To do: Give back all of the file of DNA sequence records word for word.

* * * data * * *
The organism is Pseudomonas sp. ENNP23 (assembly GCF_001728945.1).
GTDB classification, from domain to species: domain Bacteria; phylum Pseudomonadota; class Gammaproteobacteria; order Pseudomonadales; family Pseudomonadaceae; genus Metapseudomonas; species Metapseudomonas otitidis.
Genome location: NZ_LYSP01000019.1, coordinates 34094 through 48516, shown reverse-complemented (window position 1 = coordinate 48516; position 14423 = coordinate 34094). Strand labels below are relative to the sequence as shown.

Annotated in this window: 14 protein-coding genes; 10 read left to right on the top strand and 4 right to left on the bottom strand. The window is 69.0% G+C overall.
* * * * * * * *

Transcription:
The organism is Pseudomonas sp. ENNP23 (assembly GCF_001728945.1).
GTDB classification, from domain to species: domain Bacteria; phylum Pseudomonadota; class Gammaproteobacteria; order Pseudomonadales; family Pseudomonadaceae; genus Metapseudomonas; species Metapseudomonas otitidis.
Genome location: NZ_LYSP01000019.1, coordinates 34094 through 48516, shown reverse-complemented (window position 1 = coordinate 48516; position 14423 = coordinate 34094). Strand labels below are relative to the sequence as shown.

Annotated in this window: 14 protein-coding genes; 10 read left to right on the top strand and 4 right to left on the bottom strand. The window is 69.0% G+C overall.